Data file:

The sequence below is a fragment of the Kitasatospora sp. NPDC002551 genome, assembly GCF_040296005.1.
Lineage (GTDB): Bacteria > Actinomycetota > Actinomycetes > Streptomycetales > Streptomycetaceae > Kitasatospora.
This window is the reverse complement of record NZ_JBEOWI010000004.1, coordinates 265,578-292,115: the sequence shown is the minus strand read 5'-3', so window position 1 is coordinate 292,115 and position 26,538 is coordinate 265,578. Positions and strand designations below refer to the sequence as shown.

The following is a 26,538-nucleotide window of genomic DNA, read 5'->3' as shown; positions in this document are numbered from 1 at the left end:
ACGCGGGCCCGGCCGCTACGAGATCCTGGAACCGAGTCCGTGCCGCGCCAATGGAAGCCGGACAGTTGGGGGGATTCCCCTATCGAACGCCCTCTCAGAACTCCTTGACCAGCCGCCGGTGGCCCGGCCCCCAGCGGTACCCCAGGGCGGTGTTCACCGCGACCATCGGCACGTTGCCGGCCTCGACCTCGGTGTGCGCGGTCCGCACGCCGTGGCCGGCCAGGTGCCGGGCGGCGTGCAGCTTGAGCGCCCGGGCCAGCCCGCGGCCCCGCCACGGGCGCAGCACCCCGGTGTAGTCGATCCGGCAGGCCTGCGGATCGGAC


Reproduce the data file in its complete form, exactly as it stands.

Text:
The sequence below is a fragment of the Kitasatospora sp. NPDC002551 genome, assembly GCF_040296005.1.
Lineage (GTDB): Bacteria > Actinomycetota > Actinomycetes > Streptomycetales > Streptomycetaceae > Kitasatospora.
This window is the reverse complement of record NZ_JBEOWI010000004.1, coordinates 265,578-292,115: the sequence shown is the minus strand read 5'-3', so window position 1 is coordinate 292,115 and position 26,538 is coordinate 265,578. Positions and strand designations below refer to the sequence as shown.

The following is a 26,538-nucleotide window of genomic DNA, read 5'->3' as shown; positions in this document are numbered from 1 at the left end:
ACGCGGGCCCGGCCGCTACGAGATCCTGGAACCGAGTCCGTGCCGCGCCAATGGAAGCCGGACAGTTGGGGGGATTCCCCTATCGAACGCCCTCTCAGAACTCCTTGACCAGCCGCCGGTGGCCCGGCCCCCAGCGGTACCCCAGGGCGGTGTTCACCGCGACCATCGGCACGTTGCCGGCCTCGACCTCGGTGTGCGCGGTCCGCACGCCGTGGCCGGCCAGGTGCCGGGCGGCGTGCAGCTTGAGCGCCCGGGCCAGCCCGCGGCCCCGCCACGGGCGCAGCACCCCGGTGTAGTCGATCCGGCAGGCCTGCGGATCGGAC